43 CPEG32343 Translation lookaside buffers (TLBs)  Just like any other cache, the TLB can be organized as fully associative, set associative, or direct mapped V Virtual Page # Physical Page # Dirty Ref Access  TLB access time is typically smaller than cache access time (because TLBs are much smaller than caches) l TLBs are typically not more than 128 to 256 entries even on high end machines

44 CPEG32344 A TLB in the memory hierarchy  A TLB miss – is it a page fault or merely a TLB miss? l If the page is loaded into main memory, then the TLB miss can be handled (in hardware or software) by loading the translation information from the page table into the TLB -Takes 10’s of cycles to find and load the translation info into the TLB l If the page is not in main memory, then it’s a true page fault -Takes 1,000,000’s of cycles to service a page fault  TLB misses are much more frequent than true page faults CPU TLB Lookup Cache Main Memory VAPA miss hit data Trans- lation hit miss ¾ t ¼ t

45 CPEG32345 Two Machines’ Cache Parameters Intel P4AMD Opteron TLB organization1 TLB for instructions and 1TLB for data Both 4-way set associative Both use ~LRU replacement Both have 128 entries TLB misses handled in hardware 2 TLBs for instructions and 2 TLBs for data Both L1 TLBs fully associative with ~LRU replacement Both L2 TLBs are 4-way set associative with round-robin LRU Both L1 TLBs have 40 entries Both L2 TLBs have 512 entries TBL misses handled in hardware

46 CPEG32346 TLB Event Combinations TLBPage Table CachePossible? Under what circumstances? Hit Miss Hit MissHitMiss HitMissMiss/ Hit Miss Hit

47 CPEG32347 TLB Event Combinations TLBPage Table CachePossible? Under what circumstances? Hit Miss Hit MissHitMiss HitMissMiss/ Hit Miss Hit Yes – what we want! Yes – although the page table is not checked if the TLB hits Yes – TLB miss, PA in page table Yes – TLB miss, PA in page table, but data not in cache Yes – page fault Impossible – TLB translation not possible if page is not present in memory Impossible – data not allowed in cache if page is not in memory

48 CPEG32348 Reducing Translation Time  Can overlap the cache access with the TLB access l Works when the high order bits of the VA are used to access the TLB while the low order bits are used as index into cache TagData = TagData = Cache HitDesired word VA Tag PA Tag TLB Hit 2-way Associative Cache Index PA Tag Block offset

49 CPEG32349 Why Not a Virtually Addressed Cache?  A virtually addressed cache would only require address translation on cache misses data CPU Trans- lation Cache Main Memory VA hit PA but l Two different virtual addresses can map to the same physical address (when processes are sharing data), i.e., two different cache entries hold data for the same physical address – synonyms -Must update all cache entries with the same physical address or the memory becomes inconsistent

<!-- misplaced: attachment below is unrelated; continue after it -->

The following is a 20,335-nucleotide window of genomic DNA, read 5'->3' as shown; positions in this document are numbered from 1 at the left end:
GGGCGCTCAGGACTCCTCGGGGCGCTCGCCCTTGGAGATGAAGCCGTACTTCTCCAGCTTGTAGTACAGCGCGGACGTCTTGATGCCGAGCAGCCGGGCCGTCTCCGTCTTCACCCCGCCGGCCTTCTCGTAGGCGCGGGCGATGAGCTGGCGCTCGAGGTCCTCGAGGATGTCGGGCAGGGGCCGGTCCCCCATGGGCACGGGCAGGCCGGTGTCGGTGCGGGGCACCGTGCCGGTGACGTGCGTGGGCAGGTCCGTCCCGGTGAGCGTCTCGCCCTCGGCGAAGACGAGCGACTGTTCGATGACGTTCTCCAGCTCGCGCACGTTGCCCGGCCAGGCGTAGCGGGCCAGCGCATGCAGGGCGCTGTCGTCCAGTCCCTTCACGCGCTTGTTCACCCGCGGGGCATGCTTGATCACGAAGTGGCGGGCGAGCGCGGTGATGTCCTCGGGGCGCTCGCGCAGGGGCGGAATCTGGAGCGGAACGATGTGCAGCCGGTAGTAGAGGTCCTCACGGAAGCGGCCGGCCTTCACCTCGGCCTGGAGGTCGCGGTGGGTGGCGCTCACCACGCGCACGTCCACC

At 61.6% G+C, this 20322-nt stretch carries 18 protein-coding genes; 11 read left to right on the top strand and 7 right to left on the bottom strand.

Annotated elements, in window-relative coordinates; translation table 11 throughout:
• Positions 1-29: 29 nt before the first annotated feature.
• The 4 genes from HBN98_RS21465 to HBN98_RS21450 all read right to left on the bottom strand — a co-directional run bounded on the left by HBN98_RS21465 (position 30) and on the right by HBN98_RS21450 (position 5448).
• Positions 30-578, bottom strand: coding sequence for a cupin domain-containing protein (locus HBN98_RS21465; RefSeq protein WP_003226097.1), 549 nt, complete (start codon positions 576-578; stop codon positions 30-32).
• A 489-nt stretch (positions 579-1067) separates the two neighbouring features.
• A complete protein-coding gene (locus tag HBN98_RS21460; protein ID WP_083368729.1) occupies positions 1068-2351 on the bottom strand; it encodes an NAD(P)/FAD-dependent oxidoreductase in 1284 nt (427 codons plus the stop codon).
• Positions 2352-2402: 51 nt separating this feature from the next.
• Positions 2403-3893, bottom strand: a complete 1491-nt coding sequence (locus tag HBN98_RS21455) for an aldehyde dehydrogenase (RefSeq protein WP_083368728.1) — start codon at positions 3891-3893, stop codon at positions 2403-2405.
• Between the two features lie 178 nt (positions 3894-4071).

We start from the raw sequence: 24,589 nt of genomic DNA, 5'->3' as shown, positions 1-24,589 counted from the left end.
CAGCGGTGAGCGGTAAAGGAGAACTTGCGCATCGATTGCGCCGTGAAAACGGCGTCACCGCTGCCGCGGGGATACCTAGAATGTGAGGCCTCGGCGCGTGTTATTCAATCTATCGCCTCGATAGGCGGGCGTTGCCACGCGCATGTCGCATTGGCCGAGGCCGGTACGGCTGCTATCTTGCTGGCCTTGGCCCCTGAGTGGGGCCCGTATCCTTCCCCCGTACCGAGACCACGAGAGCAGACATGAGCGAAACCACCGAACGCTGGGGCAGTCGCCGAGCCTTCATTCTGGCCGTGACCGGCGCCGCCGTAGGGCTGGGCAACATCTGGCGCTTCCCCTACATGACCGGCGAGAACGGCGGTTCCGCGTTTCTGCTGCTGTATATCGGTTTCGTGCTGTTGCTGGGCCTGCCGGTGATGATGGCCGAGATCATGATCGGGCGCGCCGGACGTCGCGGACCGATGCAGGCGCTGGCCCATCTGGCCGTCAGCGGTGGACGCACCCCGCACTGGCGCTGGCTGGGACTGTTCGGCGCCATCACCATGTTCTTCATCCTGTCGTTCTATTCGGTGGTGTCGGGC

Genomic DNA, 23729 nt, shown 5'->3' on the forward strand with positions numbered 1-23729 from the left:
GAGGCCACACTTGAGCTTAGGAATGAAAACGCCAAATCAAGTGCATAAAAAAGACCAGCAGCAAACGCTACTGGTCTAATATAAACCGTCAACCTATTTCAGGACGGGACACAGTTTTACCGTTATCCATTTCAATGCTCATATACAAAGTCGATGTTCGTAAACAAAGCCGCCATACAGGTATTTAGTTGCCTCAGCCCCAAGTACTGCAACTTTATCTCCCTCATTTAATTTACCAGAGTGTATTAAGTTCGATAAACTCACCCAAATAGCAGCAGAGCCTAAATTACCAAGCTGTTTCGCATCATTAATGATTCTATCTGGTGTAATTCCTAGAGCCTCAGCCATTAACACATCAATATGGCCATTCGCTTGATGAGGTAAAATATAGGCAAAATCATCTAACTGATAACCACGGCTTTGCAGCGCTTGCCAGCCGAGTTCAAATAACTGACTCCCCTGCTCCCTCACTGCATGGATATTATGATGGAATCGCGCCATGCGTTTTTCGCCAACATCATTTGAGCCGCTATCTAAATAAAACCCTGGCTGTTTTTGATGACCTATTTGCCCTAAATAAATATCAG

50 CPEG32350 The Hardware/Software Boundary  What parts of the virtual to physical address translation is done by or assisted by the hardware? l Translation Lookaside Buffer (TLB) that caches the recent translations -TLB access time is part of the cache hit time -May allot an extra stage in the pipeline for TLB access l Page table storage, fault detection and updating -Page faults result in interrupts (precise) that are then handled by the OS -Hardware must support (i.e., update appropriately) Dirty and Reference bits (e.g., ~LRU) in the Page Tables l Disk placement -Bootstrap (e.g., out of disk sector 0) so the system can service a limited number of page faults before the OS is even loaded

51 CPEG32351 Virtual page number Page table Disk storage Physical memory TLB The TLB acts as a cache on the page table for the entries that map to physical pages only Very little hardware with software assisst Software

52 CPEG32352 Summary  The Principle of Locality: l Program likely to access a relatively small portion of the address space at any instant of time. -Temporal Locality: Locality in Time -Spatial Locality: Locality in Space  Caches, TLBs, Virtual Memory all understood by examining how they deal with the four questions 1. Where can block be placed? 2. How is block found? 3. What block is replaced on miss? 4. How are writes handled?  Page tables map virtual address to physical address l TLBs are important for fast translation